While many sit back and bemoan the decline of the diner, Sam Yoo is rolling up his sleeves and doing something about it. He’s opening one. It’s called Golden Diner, and he’s building it on the percolating fringes of Chinatown. And why not? Although the 32-year-old chef has done time in some of the swankiest kitchens around, including Momofuku Ko and Torrisi Italian Specialties (not to mention, as practically required by law, a stage at Noma), he naturally gravitates to the greasy spoon. “To me, there’s no place more comfortable than a diner,” says Yoo, a Queens native whose local bean wagon was Little Neck’s late Scobee Grill.
In a way, the move is a homecoming of sorts. Yoo’s Korean-born father ran 24/7 restaurants in Flushing and Manhattan’s Koreatown, and visiting those places as a boy instilled in Yoo a fascination with the bustling pace and balletic precision required to run a successful restaurant. After college, he decamped to Seattle with vague notions of a food cart; two years later, with valuable line-cook experience under his belt, he returned to New York, working his way up the ladder at the Major Food Group before he took the helm at one of his father’s restaurants.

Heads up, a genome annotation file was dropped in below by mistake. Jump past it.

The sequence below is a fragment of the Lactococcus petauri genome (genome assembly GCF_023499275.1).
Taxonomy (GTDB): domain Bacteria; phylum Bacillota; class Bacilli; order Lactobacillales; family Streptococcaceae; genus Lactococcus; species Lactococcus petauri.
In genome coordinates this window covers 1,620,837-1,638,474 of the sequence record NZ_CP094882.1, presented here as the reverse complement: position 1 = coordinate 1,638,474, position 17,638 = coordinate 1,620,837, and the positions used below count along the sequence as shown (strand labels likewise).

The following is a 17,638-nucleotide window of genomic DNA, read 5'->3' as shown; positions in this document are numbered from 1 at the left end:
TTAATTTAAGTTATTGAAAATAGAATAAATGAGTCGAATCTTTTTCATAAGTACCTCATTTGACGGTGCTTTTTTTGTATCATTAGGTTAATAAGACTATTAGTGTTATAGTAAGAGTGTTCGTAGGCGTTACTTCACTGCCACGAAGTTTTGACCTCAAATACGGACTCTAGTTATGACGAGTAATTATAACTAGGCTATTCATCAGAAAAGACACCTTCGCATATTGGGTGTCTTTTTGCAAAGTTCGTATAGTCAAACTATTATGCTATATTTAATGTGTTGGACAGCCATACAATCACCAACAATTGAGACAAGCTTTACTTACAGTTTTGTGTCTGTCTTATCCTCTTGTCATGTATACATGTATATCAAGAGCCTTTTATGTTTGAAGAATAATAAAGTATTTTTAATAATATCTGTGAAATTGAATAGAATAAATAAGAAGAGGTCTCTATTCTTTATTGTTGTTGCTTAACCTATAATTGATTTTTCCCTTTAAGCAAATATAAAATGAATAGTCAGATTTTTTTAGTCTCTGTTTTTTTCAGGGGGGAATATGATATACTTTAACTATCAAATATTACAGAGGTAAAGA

But when it came time to strike out on his own, he knew he wanted to do something at once universal and personal — to infuse an iconic urban archetype with techniques he’d mastered and flavors he’d grown up with. He’d also solve what he considers the restaurant category’s biggest problem. “Diners have these impossibly long menus, and you can’t do good food that way,” he says. His simple solution: shrink the damn menu. Thus, although Golden Diner’s bill of fare will be covered in plastic, as per tradition, it will also be relatively brief, built on comfort food that appeals to both short-order purists and 21st-century gastronomes. Along with Greek salads and grilled cheese, in other words, there’s saganaki tempura, chicken katsu BLTs, and wontonini en brodo. You’ll find smoked kimchee in the chicken-mozzarella tamale, Buffalo dipping sauce for the Korean-fried-chicken wings, and a spiced terrine of lamb and pork in the Xian-style gyro. The grass-fed burger comes on a squishy sesame-scallion milk bun. And for dessert, think buttermilk-green-tea pie à la mode. This may not sound like diner food to some, and at first it didn’t necessarily strike Yoo as such either. “Initially, I set out to create a restaurant that paid homage to the communities of the Lower East Side, Chinatown, and Little Italy, where I live,” he says. “Then, it clicked: ‘Hey, this is a diner.’ ”
123 Madison St.; Nov.
*This article appears in the September 3, 2018, issue of New York Magazine. Subscribe Now!